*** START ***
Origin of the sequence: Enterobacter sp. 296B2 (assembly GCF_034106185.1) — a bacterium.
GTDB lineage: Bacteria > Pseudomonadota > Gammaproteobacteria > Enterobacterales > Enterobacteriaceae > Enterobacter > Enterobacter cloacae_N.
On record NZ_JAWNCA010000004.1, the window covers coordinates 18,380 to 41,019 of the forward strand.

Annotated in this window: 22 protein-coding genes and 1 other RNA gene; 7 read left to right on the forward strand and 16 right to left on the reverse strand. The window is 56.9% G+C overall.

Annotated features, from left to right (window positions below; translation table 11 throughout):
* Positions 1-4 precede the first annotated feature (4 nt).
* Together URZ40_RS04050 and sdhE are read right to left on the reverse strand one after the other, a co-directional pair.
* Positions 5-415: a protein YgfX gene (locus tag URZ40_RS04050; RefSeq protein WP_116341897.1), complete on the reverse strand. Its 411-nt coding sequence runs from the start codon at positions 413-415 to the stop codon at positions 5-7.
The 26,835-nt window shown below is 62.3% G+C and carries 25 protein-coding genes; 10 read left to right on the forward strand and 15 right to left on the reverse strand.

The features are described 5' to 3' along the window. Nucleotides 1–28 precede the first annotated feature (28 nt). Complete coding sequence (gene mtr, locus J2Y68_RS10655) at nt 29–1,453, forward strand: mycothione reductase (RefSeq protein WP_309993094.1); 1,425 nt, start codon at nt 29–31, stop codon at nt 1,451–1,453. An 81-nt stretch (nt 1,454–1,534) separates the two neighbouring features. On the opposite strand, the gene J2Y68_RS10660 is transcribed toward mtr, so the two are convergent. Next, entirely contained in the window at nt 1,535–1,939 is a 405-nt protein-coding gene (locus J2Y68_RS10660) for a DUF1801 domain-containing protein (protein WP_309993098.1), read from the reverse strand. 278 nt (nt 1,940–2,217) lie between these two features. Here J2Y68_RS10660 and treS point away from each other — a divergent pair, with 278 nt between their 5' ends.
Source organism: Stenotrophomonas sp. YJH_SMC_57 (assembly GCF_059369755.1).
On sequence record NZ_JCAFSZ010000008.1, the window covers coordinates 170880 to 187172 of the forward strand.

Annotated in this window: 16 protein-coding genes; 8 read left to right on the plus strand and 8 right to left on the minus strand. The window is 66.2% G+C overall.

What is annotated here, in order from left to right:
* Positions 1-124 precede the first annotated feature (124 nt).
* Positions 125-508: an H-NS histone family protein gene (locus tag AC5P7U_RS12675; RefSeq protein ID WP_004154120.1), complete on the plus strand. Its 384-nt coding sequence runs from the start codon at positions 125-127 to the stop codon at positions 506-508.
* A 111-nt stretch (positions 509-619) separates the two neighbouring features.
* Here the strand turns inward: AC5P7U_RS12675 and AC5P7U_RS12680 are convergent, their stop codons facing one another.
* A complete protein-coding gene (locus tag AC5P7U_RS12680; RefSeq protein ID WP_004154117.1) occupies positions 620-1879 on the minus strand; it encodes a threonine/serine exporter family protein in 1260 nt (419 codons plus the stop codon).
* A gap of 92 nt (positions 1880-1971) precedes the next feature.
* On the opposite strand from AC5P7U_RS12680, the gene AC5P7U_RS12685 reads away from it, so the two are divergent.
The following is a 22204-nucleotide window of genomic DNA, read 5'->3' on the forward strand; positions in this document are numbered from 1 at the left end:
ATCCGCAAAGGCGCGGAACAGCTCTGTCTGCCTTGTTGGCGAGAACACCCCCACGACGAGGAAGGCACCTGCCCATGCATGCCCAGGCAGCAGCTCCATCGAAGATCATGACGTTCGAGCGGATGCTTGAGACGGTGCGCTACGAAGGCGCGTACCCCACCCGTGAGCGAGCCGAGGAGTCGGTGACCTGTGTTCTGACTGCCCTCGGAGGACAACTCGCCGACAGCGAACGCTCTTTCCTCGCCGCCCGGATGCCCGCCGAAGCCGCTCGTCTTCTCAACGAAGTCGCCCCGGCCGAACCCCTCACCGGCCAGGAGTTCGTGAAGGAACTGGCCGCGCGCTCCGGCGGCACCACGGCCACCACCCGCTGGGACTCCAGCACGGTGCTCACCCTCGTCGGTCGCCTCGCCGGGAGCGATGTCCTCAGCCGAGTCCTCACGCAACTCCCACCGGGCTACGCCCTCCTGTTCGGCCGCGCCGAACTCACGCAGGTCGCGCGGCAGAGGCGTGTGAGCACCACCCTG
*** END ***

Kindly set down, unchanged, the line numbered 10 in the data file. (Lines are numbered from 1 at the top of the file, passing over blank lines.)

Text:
The features are described 5' to 3' along the window. Nucleotides 1–28 precede the first annotated feature (28 nt). Complete coding sequence (gene mtr, locus J2Y68_RS10655) at nt 29–1,453, forward strand: mycothione reductase (RefSeq protein WP_309993094.1); 1,425 nt, start codon at nt 29–31, stop codon at nt 1,451–1,453. An 81-nt stretch (nt 1,454–1,534) separates the two neighbouring features. On the opposite strand, the gene J2Y68_RS10660 is transcribed toward mtr, so the two are convergent. Next, entirely contained in the window at nt 1,535–1,939 is a 405-nt protein-coding gene (locus J2Y68_RS10660) for a DUF1801 domain-containing protein (protein WP_309993098.1), read from the reverse strand. 278 nt (nt 1,940–2,217) lie between these two features. Here J2Y68_RS10660 and treS point away from each other — a divergent pair, with 278 nt between their 5' ends.